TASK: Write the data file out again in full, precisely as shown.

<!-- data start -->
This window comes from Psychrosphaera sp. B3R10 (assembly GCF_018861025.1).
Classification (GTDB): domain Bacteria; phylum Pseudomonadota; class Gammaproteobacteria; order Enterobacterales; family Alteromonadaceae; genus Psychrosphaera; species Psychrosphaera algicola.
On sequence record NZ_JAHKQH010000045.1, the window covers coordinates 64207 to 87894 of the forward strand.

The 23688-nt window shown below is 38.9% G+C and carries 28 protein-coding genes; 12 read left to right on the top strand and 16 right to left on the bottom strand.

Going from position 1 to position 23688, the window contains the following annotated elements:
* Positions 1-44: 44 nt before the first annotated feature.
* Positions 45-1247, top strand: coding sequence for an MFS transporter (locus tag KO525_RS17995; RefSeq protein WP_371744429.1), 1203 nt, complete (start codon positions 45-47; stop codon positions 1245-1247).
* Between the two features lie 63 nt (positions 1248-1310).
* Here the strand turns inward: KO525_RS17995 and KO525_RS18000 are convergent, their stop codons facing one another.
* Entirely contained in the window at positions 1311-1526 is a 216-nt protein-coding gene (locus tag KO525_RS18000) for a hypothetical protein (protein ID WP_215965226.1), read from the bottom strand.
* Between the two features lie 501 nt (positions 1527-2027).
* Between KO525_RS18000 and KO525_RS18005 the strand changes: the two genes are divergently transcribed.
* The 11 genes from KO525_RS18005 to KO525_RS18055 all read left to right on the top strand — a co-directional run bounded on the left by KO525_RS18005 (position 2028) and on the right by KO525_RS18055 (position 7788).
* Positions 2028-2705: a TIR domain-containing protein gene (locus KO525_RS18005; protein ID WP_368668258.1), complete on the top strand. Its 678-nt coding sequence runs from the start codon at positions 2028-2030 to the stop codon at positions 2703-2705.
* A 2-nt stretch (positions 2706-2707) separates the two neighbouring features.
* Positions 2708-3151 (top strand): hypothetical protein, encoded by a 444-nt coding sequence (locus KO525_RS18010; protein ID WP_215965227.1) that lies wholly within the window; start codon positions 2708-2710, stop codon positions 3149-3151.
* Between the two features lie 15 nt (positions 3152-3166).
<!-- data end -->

This window comes from Psychrosphaera sp. B3R10 (assembly GCF_018861025.1).
Classification (GTDB): domain Bacteria; phylum Pseudomonadota; class Gammaproteobacteria; order Enterobacterales; family Alteromonadaceae; genus Psychrosphaera; species Psychrosphaera algicola.
On sequence record NZ_JAHKQH010000045.1, the window covers coordinates 64207 to 87894 of the forward strand.

The 23688-nt window shown below is 38.9% G+C and carries 28 protein-coding genes; 12 read left to right on the top strand and 16 right to left on the bottom strand.

Going from position 1 to position 23688, the window contains the following annotated elements:
* Positions 1-44: 44 nt before the first annotated feature.
* Positions 45-1247, top strand: coding sequence for an MFS transporter (locus tag KO525_RS17995; RefSeq protein WP_371744429.1), 1203 nt, complete (start codon positions 45-47; stop codon positions 1245-1247).
* Between the two features lie 63 nt (positions 1248-1310).
* Here the strand turns inward: KO525_RS17995 and KO525_RS18000 are convergent, their stop codons facing one another.
* Entirely contained in the window at positions 1311-1526 is a 216-nt protein-coding gene (locus tag KO525_RS18000) for a hypothetical protein (protein ID WP_215965226.1), read from the bottom strand.
* Between the two features lie 501 nt (positions 1527-2027).
* Between KO525_RS18000 and KO525_RS18005 the strand changes: the two genes are divergently transcribed.
* The 11 genes from KO525_RS18005 to KO525_RS18055 all read left to right on the top strand — a co-directional run bounded on the left by KO525_RS18005 (position 2028) and on the right by KO525_RS18055 (position 7788).
* Positions 2028-2705: a TIR domain-containing protein gene (locus KO525_RS18005; protein ID WP_368668258.1), complete on the top strand. Its 678-nt coding sequence runs from the start codon at positions 2028-2030 to the stop codon at positions 2703-2705.
* A 2-nt stretch (positions 2706-2707) separates the two neighbouring features.
* Positions 2708-3151 (top strand): hypothetical protein, encoded by a 444-nt coding sequence (locus KO525_RS18010; protein ID WP_215965227.1) that lies wholly within the window; start codon positions 2708-2710, stop codon positions 3149-3151.
* Between the two features lie 15 nt (positions 3152-3166).